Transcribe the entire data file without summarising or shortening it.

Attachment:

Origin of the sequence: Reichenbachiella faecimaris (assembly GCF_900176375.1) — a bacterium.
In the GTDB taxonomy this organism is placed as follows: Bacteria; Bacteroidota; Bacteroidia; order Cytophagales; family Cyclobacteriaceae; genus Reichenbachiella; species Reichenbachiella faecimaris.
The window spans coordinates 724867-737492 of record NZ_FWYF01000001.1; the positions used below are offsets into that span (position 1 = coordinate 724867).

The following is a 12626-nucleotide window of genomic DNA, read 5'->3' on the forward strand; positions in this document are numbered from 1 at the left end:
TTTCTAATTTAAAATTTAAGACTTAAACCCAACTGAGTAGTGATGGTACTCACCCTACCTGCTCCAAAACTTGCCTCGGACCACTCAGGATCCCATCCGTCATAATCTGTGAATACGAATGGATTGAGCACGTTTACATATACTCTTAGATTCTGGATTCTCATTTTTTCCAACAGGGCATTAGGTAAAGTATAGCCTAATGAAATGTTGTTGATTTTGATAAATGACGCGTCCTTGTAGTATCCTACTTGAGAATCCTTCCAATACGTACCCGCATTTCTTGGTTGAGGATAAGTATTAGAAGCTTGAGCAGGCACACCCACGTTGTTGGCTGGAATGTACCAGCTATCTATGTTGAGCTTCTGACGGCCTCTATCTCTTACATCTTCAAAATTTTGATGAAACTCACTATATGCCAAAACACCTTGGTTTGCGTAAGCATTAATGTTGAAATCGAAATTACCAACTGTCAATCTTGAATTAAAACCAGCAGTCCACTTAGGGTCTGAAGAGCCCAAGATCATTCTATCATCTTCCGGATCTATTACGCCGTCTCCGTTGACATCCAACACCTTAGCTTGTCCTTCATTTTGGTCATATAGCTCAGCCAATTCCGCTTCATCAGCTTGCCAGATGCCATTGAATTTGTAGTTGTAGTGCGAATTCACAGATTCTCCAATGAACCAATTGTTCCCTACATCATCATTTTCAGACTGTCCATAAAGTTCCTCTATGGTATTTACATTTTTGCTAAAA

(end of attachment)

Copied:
Origin of the sequence: Reichenbachiella faecimaris (assembly GCF_900176375.1) — a bacterium.
In the GTDB taxonomy this organism is placed as follows: Bacteria; Bacteroidota; Bacteroidia; order Cytophagales; family Cyclobacteriaceae; genus Reichenbachiella; species Reichenbachiella faecimaris.
The window spans coordinates 724867-737492 of record NZ_FWYF01000001.1; the positions used below are offsets into that span (position 1 = coordinate 724867).

The following is a 12626-nucleotide window of genomic DNA, read 5'->3' on the forward strand; positions in this document are numbered from 1 at the left end:
TTTCTAATTTAAAATTTAAGACTTAAACCCAACTGAGTAGTGATGGTACTCACCCTACCTGCTCCAAAACTTGCCTCGGACCACTCAGGATCCCATCCGTCATAATCTGTGAATACGAATGGATTGAGCACGTTTACATATACTCTTAGATTCTGGATTCTCATTTTTTCCAACAGGGCATTAGGTAAAGTATAGCCTAATGAAATGTTGTTGATTTTGATAAATGACGCGTCCTTGTAGTATCCTACTTGAGAATCCTTCCAATACGTACCCGCATTTCTTGGTTGAGGATAAGTATTAGAAGCTTGAGCAGGCACACCCACGTTGTTGGCTGGAATGTACCAGCTATCTATGTTGAGCTTCTGACGGCCTCTATCTCTTACATCTTCAAAATTTTGATGAAACTCACTATATGCCAAAACACCTTGGTTTGCGTAAGCATTAATGTTGAAATCGAAATTACCAACTGTCAATCTTGAATTAAAACCAGCAGTCCACTTAGGGTCTGAAGAGCCCAAGATCATTCTATCATCTTCCGGATCTATTACGCCGTCTCCGTTGACATCCAACACCTTAGCTTGTCCTTCATTTTGGTCATATAGCTCAGCCAATTCCGCTTCATCAGCTTGCCAGATGCCATTGAATTTGTAGTTGTAGTGCGAATTCACAGATTCTCCAATGAACCAATTGTTCCCTACATCATCATTTTCAGACTGTCCATAAAGTTCCTCTATGGTATTTACATTTTTGCTAAAA